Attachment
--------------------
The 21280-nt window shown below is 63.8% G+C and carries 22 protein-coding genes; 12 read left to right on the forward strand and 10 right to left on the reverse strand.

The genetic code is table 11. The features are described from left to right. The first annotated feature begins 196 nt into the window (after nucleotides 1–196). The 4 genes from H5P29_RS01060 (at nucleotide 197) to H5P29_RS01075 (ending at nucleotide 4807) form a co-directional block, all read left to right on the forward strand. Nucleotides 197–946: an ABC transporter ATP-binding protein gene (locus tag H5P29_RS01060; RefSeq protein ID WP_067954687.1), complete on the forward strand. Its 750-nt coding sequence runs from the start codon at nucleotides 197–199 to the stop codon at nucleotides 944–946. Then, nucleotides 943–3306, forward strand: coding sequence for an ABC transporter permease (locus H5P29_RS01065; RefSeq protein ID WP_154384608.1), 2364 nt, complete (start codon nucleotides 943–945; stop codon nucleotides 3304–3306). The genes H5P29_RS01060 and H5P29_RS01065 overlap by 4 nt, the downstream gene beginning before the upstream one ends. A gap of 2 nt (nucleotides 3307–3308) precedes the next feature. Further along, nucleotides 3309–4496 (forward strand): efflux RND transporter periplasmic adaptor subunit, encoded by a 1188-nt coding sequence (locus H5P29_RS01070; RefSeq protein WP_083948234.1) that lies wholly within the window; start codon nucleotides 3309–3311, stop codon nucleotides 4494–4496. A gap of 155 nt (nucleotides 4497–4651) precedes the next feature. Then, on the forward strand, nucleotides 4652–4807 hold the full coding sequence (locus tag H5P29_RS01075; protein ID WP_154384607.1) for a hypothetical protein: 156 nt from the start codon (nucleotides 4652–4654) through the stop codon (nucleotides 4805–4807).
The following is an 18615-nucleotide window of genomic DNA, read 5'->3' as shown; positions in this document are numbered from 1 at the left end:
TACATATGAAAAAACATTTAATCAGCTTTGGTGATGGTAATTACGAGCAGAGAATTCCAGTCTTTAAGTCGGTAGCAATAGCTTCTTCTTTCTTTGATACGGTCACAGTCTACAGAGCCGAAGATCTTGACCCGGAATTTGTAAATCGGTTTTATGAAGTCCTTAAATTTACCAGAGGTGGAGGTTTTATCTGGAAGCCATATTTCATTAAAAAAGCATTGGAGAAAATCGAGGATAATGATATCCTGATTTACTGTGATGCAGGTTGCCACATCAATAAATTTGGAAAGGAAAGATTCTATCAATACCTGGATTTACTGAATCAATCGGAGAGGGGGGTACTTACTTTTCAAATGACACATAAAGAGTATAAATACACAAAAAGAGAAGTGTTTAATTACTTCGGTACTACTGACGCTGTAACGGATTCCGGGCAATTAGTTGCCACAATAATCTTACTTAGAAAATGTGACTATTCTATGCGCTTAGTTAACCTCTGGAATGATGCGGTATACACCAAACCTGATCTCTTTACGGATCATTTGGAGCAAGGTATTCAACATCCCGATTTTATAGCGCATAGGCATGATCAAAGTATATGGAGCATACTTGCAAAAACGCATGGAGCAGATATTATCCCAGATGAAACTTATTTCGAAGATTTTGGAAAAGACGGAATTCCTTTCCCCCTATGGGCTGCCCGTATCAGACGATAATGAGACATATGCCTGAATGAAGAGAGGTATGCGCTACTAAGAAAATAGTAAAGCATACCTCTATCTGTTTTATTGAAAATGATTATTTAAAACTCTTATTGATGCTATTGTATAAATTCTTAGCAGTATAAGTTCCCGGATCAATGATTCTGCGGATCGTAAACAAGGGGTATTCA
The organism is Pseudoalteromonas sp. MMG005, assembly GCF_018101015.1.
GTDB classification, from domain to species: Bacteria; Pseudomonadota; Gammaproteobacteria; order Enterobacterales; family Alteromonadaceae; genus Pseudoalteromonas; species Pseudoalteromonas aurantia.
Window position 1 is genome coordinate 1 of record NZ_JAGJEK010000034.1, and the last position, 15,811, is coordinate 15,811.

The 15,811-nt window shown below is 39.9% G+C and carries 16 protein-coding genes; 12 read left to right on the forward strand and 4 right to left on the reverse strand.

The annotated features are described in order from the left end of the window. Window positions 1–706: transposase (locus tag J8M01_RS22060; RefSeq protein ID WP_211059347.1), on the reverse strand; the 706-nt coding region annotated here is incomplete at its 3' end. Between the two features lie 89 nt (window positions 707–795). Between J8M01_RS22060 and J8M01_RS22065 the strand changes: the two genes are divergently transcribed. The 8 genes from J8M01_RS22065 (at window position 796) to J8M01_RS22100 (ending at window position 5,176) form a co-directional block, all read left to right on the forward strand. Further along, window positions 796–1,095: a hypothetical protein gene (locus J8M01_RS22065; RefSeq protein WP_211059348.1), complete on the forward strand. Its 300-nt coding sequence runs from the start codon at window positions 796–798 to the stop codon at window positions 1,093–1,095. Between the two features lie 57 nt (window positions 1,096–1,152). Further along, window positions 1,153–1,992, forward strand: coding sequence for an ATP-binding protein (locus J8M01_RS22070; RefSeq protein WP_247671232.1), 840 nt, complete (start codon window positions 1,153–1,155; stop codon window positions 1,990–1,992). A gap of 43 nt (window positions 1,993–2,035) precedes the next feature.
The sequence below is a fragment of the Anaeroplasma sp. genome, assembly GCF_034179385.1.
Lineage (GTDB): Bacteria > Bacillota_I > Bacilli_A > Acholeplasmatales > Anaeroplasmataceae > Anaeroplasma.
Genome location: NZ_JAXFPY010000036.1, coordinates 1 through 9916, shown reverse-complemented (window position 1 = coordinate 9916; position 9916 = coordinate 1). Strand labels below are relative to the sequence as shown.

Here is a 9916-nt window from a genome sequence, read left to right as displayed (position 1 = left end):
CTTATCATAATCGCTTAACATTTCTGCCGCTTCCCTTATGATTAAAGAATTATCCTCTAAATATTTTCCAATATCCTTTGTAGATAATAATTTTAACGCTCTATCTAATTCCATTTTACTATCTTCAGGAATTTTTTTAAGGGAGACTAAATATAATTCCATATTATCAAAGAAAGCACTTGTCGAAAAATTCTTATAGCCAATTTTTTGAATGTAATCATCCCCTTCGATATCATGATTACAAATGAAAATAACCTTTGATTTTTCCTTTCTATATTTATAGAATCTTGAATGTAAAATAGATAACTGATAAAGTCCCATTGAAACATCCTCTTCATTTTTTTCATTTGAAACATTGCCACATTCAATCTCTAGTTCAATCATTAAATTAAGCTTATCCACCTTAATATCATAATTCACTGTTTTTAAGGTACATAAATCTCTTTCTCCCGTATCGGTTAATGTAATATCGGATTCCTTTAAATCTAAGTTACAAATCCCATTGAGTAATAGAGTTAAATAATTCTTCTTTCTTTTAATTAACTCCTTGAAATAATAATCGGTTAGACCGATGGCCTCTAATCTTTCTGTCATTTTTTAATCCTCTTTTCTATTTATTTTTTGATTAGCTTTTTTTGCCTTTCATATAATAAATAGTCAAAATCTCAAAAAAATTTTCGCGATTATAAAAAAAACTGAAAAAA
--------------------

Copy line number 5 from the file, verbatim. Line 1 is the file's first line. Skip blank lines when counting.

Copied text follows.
The organism is Pseudoalteromonas sp. MMG005, assembly GCF_018101015.1.